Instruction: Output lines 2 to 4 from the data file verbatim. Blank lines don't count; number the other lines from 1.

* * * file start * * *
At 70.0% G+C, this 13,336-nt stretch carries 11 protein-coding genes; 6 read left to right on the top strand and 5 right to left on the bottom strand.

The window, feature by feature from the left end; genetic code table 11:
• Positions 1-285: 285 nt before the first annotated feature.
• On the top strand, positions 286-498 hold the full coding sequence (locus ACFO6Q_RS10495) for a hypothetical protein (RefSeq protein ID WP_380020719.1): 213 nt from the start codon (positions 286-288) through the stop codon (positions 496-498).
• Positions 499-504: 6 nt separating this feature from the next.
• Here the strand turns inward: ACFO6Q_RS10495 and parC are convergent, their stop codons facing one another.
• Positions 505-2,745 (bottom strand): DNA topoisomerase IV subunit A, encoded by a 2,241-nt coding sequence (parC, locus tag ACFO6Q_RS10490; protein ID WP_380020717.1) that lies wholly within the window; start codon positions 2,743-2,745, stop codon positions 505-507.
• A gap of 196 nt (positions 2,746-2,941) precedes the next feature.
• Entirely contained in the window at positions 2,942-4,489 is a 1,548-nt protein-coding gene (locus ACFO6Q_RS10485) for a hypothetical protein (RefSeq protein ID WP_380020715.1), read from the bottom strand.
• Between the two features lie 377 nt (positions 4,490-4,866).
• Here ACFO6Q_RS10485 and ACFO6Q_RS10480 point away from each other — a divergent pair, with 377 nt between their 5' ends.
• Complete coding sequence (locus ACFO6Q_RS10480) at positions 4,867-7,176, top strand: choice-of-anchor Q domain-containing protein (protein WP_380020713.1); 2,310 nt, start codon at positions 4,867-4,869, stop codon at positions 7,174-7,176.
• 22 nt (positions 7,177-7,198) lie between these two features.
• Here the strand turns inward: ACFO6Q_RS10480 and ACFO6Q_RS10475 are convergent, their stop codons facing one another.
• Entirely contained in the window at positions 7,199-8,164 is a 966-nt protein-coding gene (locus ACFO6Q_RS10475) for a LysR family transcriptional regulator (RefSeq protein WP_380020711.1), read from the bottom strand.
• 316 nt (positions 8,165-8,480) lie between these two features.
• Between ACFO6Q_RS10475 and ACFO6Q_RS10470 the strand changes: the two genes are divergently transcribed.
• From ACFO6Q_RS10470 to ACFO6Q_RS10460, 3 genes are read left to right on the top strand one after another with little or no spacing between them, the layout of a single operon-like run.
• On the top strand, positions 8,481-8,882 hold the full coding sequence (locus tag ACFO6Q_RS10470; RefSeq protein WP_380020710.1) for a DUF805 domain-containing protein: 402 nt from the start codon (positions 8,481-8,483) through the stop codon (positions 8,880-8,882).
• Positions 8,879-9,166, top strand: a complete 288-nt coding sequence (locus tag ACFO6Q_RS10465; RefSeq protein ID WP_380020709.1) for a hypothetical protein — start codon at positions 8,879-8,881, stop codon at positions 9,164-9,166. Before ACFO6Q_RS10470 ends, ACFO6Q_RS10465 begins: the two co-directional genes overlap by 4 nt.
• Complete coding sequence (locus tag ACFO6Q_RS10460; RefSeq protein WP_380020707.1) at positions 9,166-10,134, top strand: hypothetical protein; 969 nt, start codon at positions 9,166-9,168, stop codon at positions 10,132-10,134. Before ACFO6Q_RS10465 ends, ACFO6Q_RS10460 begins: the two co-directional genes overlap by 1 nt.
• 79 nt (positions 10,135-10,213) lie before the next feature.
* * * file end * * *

The window, feature by feature from the left end; genetic code table 11:
• Positions 1-285: 285 nt before the first annotated feature.
• On the top strand, positions 286-498 hold the full coding sequence (locus ACFO6Q_RS10495) for a hypothetical protein (RefSeq protein ID WP_380020719.1): 213 nt from the start codon (positions 286-288) through the stop codon (positions 496-498).